The best (so far only imaginary) device to study the conscious mind is a teleporter. It is a device that can take a complete scan of your body, including the state of your brain. The scanning is destructive, but not to worry—another teleporter can reconstruct you exactly how you've been at the moment of the scan. I will not go into all the technical difficulties of doing that. Some people will claim that in order to reconstruct the mind one would have to reproduce the quantum state of every particle in the brain. Since the full quantum state (wave function) is not measurable, we would be in trouble. However, we'll assume that it's enough to know the positions and velocities of all the particles in our body to some reasonable approximation in order to reconstruct the mind. After all, our mind seems to be pretty insensitive to all the thermal fluctuations that constantly rearrange the particles in our brains so why should it be sensitive to small measurement inaccuracies.
Anyway, we are not actually building a teleporter; we are only going to use it for gedanken experiments. First of all, there is a point of view that says that destructive scanning is a form of death, and that your freshly reconstructed double is not a continuation of you. (In fact, for some reason, I don't think I would like to undergo any of the experiments I will describe.) However, if the teleportation is successful, your double will have full memory of everything that happened to you, up to the point when you were scanned. If somebody asks your double if he (or she) is the one, he'll answer to his best knowledge that indeed, he is you, and that he didn't experience any discontinuity in his consciousness. All he knows is that one moment he was in the transmitting teleporter and the next moment he was in the receiving teleporter. Other than that, nothing unusual happened. There is no reason for us to doubt his account.
Somebody might argue that there can't be the same consciousness in your double as in your original, because there was no physical continuity. But people survive drastic discontinuities and nobody ever doubts that they are the same person as before. You may get knocked out unconscious, go into a coma for months, undergo a surgery under deep anesthesia, and you will still consider yourself the same person as before. If all these traumatic discontinuities don't make us doubt our identity, why should we worry about teleportation?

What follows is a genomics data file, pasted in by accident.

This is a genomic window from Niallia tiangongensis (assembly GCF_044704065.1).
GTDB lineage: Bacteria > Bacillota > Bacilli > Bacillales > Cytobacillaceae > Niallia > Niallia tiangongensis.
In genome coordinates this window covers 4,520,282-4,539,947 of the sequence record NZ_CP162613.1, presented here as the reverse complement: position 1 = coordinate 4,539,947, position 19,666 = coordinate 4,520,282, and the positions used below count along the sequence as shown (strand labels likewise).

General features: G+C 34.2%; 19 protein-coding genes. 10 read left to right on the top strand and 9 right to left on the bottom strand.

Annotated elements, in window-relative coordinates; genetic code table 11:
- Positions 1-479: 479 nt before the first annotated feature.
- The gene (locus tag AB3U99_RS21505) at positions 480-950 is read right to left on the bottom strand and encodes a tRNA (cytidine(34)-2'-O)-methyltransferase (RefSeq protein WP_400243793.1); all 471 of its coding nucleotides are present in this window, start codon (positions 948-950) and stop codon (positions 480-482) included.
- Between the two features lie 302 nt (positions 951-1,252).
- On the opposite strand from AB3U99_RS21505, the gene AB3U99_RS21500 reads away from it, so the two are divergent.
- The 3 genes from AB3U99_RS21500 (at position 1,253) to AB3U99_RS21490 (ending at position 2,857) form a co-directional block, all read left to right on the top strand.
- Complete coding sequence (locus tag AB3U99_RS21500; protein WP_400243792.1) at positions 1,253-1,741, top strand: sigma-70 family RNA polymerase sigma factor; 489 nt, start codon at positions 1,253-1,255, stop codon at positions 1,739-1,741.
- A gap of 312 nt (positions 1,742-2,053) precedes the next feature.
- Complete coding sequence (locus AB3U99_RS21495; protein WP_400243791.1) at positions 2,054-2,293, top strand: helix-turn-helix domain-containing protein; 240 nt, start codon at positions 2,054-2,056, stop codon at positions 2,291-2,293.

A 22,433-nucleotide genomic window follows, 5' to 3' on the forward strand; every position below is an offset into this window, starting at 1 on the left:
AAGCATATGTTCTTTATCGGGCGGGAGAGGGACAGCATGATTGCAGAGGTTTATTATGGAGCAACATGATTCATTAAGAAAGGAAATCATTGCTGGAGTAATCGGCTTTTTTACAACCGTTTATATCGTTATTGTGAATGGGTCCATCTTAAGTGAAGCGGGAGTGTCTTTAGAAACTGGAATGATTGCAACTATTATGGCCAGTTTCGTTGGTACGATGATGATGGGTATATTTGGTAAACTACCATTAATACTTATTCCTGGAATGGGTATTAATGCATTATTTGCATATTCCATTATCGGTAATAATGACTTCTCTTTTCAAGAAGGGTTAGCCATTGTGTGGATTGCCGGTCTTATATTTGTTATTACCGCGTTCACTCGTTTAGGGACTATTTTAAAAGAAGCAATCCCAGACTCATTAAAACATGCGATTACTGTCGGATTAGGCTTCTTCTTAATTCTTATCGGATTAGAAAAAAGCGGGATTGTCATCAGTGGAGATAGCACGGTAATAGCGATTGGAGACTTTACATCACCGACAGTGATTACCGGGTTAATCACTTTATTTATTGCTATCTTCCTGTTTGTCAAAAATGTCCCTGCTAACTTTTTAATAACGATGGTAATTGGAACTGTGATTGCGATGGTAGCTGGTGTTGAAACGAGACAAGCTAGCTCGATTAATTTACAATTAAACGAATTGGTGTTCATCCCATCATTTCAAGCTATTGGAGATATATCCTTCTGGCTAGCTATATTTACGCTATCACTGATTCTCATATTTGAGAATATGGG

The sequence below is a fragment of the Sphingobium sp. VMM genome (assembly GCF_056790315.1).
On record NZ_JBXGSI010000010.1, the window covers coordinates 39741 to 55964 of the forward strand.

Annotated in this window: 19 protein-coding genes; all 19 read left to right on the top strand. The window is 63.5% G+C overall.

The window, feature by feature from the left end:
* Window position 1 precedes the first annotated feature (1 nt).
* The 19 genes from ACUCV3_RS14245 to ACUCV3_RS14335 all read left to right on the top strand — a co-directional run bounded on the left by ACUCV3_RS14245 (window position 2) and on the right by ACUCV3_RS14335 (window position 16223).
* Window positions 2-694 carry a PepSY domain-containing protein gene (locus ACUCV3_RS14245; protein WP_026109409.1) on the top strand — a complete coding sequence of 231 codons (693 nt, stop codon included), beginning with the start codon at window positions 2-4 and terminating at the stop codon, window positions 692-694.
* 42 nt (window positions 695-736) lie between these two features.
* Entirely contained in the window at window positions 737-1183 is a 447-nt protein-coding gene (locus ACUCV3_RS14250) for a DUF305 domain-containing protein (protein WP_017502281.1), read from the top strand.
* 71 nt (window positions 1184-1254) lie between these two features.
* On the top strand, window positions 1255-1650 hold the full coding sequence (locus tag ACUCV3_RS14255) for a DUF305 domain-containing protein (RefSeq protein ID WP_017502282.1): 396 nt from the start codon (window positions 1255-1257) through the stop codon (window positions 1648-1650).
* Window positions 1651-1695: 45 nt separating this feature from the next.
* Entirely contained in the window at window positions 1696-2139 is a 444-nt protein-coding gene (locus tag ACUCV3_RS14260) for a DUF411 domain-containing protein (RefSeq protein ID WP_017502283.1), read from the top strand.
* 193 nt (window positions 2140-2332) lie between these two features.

Well, there is a difference. We have assumed that the scanning is destructive, but what if it isn't? What if one of you comes out of the transmitter and another one from the receiver? Which one is the real you? Most people would say that the guy in the transmitter is the real you. But ask the transmitted one, who came out of the receiver, and he will swear that he's the one. And if you believed him before, when the scanning was destructive, why would you doubt him now? You have to accept that both are a continuation of you. There is no objective way of disproving it and, subjectively, they both are totally convinced of their own authenticity. By the way, this argument fits nicely with our earlier description of the many-universe interpretation of Quantum Mechanics. There too we had to accept the equivalence of all the "branching observers."
The purpose of this warm-up exercise was to convince ourselves that the objective and the subjective perceptions of time don't have to match. The subjective time is the function of our brain's state, the memories and the expectations. But we can come up with (so far imaginary) situations where our sense of linearity and continuity of time can be fooled. So the mere fact that we perceive time as a straight arrow doesn't prove anything.